Iron Age and Roman occupation unearthed at the new Stamford AFC Stadium

General view of excavation, looking east towards Ryhall Road

Last year, ULAS undertook an archaeological excavation at the proposed new Stamford AFC stadium at Ryhall Road, north of Stamford, Lincolnshire. The work was commissioned by the Burghley House Preservation Trust with R G Carter as the main site contractor.

Overall plan of excavated area (Ryhall Road runs along the right side of the plan)

Features discovered date to the late Iron Age and early Roman period. Two large boundary ditches were seen on the north and south of the site with smaller east to west gullies dividing the area between into smaller enclosures. Settlement activity was confined towards the western end of the site with evidence of a single roundhouse set within a larger enclosure. The lack of roundhouses, or even structures, over the rest of the site would suggest that much of the excavated area was used for some form of agricultural activity which had clear boundaries to the north and south. The cross-gullies may have acted as holding pens to contain animals ready for milking or shearing or other regular activity. Most of the pottery was of East Midlands Scored Ware type with a probable date likely to be between the 1st century BC and the 1st century AD.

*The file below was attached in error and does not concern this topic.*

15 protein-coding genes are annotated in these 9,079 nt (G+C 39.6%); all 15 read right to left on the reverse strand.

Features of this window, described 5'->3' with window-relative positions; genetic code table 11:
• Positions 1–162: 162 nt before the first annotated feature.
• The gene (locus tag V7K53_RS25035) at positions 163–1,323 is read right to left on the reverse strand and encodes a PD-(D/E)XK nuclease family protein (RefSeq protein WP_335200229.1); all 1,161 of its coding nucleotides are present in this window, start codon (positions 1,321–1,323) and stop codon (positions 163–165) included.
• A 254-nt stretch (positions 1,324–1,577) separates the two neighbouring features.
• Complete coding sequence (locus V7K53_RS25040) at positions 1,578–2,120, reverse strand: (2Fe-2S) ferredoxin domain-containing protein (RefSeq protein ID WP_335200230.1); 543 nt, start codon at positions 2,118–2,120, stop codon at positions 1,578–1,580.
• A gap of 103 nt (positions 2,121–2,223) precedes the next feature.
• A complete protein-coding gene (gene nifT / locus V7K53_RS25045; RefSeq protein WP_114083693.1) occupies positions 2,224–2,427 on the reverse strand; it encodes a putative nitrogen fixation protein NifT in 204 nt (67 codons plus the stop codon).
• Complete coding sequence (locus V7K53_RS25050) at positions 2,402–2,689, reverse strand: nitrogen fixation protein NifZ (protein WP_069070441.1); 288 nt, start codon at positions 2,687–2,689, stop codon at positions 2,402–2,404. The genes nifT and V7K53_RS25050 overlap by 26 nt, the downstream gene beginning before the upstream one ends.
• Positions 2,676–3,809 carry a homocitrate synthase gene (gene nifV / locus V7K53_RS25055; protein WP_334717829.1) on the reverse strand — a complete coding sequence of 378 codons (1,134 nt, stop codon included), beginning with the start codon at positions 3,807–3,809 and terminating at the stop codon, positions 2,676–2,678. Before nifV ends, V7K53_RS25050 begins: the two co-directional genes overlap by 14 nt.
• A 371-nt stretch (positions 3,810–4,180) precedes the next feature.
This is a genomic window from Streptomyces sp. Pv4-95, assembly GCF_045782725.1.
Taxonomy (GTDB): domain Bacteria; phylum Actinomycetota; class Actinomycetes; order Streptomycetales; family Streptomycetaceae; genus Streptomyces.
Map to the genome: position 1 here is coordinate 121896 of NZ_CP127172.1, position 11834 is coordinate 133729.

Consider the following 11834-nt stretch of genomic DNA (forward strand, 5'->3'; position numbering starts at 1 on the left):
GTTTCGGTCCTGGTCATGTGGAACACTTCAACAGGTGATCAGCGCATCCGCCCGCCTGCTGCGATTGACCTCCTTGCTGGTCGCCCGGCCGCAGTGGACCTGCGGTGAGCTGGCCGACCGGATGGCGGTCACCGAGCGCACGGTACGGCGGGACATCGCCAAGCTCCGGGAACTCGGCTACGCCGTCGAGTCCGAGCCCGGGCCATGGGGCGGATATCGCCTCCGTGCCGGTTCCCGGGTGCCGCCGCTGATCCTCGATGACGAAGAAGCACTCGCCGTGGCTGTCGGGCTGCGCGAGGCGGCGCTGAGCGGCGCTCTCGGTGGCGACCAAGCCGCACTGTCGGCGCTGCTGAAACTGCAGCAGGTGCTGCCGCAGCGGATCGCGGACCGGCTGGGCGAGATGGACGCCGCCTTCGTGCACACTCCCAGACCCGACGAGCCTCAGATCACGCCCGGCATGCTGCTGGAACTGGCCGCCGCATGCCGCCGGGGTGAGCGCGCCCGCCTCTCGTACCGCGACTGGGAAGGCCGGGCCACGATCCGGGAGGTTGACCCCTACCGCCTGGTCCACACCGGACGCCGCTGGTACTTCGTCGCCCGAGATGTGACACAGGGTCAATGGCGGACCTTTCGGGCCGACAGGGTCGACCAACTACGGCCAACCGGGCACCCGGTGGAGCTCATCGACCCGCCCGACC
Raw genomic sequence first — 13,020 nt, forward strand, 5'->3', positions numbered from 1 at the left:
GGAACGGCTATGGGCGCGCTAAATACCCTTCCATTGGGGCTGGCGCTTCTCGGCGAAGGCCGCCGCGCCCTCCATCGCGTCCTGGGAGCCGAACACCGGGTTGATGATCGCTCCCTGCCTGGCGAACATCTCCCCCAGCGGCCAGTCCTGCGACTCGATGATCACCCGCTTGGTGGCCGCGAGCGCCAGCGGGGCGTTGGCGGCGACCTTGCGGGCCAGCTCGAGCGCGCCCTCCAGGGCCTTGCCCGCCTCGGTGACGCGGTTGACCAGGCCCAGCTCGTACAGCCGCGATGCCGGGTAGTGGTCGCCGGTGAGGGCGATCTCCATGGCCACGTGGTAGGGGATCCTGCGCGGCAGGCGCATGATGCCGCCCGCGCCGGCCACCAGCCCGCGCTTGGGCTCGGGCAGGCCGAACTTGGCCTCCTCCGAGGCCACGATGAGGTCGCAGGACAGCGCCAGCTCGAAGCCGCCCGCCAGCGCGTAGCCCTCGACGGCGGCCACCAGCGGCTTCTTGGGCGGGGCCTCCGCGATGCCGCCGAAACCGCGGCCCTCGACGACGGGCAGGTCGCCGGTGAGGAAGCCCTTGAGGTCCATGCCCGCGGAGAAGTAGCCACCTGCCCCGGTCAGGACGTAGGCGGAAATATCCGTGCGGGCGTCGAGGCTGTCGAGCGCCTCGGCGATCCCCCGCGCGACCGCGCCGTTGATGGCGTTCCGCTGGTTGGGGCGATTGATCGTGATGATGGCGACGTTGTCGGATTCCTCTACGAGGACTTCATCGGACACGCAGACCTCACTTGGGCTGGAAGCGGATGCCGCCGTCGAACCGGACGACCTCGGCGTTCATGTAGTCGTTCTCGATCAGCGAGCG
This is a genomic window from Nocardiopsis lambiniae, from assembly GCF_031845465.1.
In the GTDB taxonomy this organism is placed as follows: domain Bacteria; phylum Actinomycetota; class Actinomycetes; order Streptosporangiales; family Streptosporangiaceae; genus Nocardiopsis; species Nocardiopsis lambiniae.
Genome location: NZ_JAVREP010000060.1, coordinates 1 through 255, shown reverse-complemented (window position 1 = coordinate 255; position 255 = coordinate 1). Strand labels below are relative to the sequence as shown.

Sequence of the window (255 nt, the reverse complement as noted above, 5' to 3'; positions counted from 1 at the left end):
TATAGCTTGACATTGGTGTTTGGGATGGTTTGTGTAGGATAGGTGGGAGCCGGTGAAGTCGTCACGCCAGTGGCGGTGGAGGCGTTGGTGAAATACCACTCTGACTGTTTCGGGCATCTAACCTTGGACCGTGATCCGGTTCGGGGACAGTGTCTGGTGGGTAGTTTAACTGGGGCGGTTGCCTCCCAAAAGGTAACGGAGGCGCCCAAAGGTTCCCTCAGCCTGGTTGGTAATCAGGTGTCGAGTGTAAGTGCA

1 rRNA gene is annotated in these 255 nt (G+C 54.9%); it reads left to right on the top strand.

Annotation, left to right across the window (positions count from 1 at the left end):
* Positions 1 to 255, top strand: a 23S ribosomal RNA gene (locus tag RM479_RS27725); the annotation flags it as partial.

Excavation of the roundhouse
Pottery kiln discovered at the north edge of the site. Stone supports which held the pots in place for firing were still present

Occupation changed post-Conquest, the boundary ditches were filled in and the area appears to have changed from an agricultural environment to a more industrial one. Later industrial activity was uncovered in the form of two very well preserved pottery kilns, one with the stone kiln furniture still in-situ. Pottery from the kilns suggests that the predominant products being manufactured were jars, along with straight sided dishes with beaded rims, most likely during the middle of the 2nd century AD. Evidence of metalworking was observed further to the east of the kilns in the form of a possible hearth cut into the backfilled boundary ditch. A probable lime kiln and small quarry pit were also recorded which may be of significantly later date.

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